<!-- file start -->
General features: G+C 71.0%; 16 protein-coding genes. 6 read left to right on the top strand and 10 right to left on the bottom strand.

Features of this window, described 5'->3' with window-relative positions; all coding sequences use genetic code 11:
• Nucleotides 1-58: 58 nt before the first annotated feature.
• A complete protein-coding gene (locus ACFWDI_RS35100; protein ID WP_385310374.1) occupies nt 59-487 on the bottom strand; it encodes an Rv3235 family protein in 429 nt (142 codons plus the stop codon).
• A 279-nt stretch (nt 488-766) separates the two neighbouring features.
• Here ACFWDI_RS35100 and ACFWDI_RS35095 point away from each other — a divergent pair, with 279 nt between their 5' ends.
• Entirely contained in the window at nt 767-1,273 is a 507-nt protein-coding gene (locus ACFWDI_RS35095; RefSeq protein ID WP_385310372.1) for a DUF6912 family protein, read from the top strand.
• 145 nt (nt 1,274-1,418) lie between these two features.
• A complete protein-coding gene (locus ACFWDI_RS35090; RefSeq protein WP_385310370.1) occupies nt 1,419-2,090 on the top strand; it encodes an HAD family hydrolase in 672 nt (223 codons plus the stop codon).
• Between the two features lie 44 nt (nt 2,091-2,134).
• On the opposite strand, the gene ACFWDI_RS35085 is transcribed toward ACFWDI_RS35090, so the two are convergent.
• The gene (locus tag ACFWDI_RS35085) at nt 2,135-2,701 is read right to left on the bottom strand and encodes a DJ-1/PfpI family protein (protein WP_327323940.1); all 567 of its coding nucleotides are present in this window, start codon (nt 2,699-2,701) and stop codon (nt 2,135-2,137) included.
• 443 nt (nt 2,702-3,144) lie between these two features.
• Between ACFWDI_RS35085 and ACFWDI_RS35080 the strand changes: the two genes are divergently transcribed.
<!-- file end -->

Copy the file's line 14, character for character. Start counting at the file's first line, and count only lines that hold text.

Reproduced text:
• Between ACFWDI_RS35085 and ACFWDI_RS35080 the strand changes: the two genes are divergently transcribed.